Gilead’s Veklury Becomes First FDA-Approved COVID-19 Treatment for Young Children
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The U.S. Food and Drug Administration approved the first treatment for COVID-19 in young children. In this case, the agency expanded its approval of Gilead Sciences’ antiviral therapy Veklury (remdesivir) to include children 28 days of age and older who weigh at least 3 kilograms (about 7 pounds). Children who have tested positive for COVID-19, are hospitalized or are at high risk for progression to severe COVID-19, hospitalization or death are approved for the treatment.
In May 2020, Veklury became the first drug to be authorized by the FDA against COVID-19 after it met the primary endpoint in a clinical trial sponsored by the U.S. National Institute of Allergy & Infectious Diseases (NIAID). It was granted full approval in October 2020.
The drug has some controversies, mostly around perceived efficacy. In October 2020, the World Health Organization reported that the drug didn’t have any particular effect on a patient’s survival based on the WHO’s Solidarity trial. This trial evaluated remdesivir and three other drugs in 11,266 hospitalized COVID-19 patients and found none of them “substantially affected mortality” or decreased the need for ventilation.
These data appeared to contradict previous studies, and Veklury has been used in hospitalized patients ever since. It was only later that Merck’s molnupiravir and Pfizer’s Paxlovid, both antiviral therapies, were authorized for use against COVID-19. However, Veklury is an infusion that has been used throughout the disease, whereas molnupiravir and Paxlovid, which are pills, are only indicated for use within a short period after initial diagnosis.
Prior to this amendment, Veklury was only approved to treat certain adults and pediatric patients 12 years of age and older who weighed at least 50 kilograms (about 88 pounds) with COVID-19.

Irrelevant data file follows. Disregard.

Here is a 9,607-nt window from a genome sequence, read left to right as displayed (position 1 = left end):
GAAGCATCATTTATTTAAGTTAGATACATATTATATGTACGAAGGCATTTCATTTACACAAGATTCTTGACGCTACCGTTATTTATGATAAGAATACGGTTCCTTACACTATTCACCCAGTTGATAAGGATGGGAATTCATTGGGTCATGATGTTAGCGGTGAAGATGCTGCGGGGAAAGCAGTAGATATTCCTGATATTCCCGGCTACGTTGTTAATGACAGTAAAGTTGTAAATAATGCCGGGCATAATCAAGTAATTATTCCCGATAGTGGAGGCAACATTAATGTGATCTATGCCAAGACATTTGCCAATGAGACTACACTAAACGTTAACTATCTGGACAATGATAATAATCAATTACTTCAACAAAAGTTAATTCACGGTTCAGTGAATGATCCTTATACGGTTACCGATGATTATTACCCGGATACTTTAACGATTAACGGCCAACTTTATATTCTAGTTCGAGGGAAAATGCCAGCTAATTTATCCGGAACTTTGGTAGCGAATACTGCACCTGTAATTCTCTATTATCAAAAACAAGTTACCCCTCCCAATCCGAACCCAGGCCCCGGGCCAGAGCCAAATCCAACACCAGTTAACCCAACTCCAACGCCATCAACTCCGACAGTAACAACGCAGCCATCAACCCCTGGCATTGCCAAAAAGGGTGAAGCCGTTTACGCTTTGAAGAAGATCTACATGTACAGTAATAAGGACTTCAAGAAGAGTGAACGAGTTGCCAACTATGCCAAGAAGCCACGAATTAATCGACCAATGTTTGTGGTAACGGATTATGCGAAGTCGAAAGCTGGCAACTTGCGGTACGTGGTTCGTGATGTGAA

“As COVID-19 can cause severe illness in children, some of whom do not currently have a vaccination option, there continues to be a need for safe and effective COVID-19 treatment options for this population,” Dr. Patrizia Cavazzoni, MD, director of the FDA’s Center for Drug Evaluation and Research said. “Today’s approval of the first COVID-19 therapeutic for this population demonstrates the agency’s commitment to that need.”
The FDA is quick to remind everyone that Veklury is not a substitute for vaccination, which is still the best way to prevent or decrease the severity of COVID-19.
The amended authorization was based on efficacy data from Phase III trials in adults. It is also based on Phase II/III trial data of 53 pediatric patients at least 28 days of age who weighed at least 3 kilograms with confirmed COVID-19 infection and mild, moderate or severe COVID-19. These patients received Veklury for up to 10 days. The safety and pharmacokinetic data from the Phase II/III study in children were similar to that observed in adults.
The amended treatment authorization is for a three-day regimen of Veklury for prevention in children at high risk for COVID-19 disease progression, and a five-day regimen in hospitalized pediatric patients who do not require invasive mechanical ventilation and/or ECMO.
“This approval means that remdesivir can potentially provide meaningful clinical improvement, by reducing disease progression and helping children recover from COVID-19 more quickly,” Dr. Amina Ahmed, MD, Atrium Health-Levine Children’s Hospital in Charlotte, North Carolina said in a statement. “We need proven antiviral treatment options, like remdesivir, that can help treat some of the most vulnerable in our society: children.”
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